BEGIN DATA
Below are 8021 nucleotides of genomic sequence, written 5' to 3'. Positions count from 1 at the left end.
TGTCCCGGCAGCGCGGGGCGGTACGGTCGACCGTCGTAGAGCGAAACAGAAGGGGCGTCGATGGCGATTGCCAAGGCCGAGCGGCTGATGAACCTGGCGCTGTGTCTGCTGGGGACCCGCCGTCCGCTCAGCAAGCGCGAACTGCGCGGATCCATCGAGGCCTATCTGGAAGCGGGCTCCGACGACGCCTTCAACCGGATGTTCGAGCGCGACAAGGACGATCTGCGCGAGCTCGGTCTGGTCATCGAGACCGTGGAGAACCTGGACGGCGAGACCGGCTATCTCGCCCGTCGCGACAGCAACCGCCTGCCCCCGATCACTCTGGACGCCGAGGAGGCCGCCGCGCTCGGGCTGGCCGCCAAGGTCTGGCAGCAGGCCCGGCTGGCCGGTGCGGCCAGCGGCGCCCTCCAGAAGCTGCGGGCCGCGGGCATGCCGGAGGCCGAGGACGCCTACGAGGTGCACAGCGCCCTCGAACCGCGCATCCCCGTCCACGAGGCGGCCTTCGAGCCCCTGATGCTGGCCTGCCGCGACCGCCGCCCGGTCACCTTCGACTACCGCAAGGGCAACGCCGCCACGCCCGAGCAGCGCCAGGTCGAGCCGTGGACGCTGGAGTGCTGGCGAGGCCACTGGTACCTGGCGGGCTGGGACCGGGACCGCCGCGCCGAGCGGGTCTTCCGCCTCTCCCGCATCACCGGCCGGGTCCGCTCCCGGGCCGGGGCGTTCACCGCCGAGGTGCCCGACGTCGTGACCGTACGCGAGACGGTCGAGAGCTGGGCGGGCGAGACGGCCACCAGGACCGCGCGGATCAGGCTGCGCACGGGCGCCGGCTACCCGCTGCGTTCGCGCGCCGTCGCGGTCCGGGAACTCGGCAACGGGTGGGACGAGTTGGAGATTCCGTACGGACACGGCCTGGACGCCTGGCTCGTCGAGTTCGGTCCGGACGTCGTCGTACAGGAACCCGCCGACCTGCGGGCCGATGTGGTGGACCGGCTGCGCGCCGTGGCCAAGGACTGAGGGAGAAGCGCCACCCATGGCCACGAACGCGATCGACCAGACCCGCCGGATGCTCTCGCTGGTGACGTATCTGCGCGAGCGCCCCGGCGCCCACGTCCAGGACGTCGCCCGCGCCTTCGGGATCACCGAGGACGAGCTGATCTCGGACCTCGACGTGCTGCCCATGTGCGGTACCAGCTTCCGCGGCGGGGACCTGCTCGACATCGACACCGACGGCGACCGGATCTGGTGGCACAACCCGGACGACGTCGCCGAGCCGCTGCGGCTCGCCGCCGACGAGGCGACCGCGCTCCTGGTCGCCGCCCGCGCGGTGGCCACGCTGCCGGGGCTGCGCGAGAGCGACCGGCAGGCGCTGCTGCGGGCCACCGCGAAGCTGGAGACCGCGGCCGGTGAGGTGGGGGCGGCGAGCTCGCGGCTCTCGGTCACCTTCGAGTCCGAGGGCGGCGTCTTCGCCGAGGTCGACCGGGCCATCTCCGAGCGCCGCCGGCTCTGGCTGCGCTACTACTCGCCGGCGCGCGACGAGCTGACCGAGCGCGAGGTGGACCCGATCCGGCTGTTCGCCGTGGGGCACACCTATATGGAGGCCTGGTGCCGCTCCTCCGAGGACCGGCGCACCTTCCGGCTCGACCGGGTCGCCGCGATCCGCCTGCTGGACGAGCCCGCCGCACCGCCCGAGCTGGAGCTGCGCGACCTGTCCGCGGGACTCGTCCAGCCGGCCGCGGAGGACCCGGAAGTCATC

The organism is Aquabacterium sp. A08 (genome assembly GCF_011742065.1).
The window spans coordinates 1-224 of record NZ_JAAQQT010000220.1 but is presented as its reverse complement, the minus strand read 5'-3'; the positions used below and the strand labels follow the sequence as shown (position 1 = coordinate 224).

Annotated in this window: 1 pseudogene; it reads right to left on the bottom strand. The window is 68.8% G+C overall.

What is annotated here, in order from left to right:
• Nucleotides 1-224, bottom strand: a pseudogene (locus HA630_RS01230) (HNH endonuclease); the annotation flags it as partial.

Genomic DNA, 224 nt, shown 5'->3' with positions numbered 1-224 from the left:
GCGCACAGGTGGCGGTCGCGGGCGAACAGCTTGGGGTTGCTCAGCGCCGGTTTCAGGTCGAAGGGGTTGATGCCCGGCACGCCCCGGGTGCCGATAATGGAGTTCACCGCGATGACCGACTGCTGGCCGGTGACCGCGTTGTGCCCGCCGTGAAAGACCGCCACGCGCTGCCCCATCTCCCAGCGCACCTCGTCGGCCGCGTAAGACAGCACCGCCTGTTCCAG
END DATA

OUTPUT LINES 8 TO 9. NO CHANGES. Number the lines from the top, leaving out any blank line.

Genomic DNA, 224 nt, shown 5'->3' with positions numbered 1-224 from the left:
GCGCACAGGTGGCGGTCGCGGGCGAACAGCTTGGGGTTGCTCAGCGCCGGTTTCAGGTCGAAGGGGTTGATGCCCGGCACGCCCCGGGTGCCGATAATGGAGTTCACCGCGATGACCGACTGCTGGCCGGTGACCGCGTTGTGCCCGCCGTGAAAGACCGCCACGCGCTGCCCCATCTCCCAGCGCACCTCGTCGGCCGCGTAAGACAGCACCGCCTGTTCCAG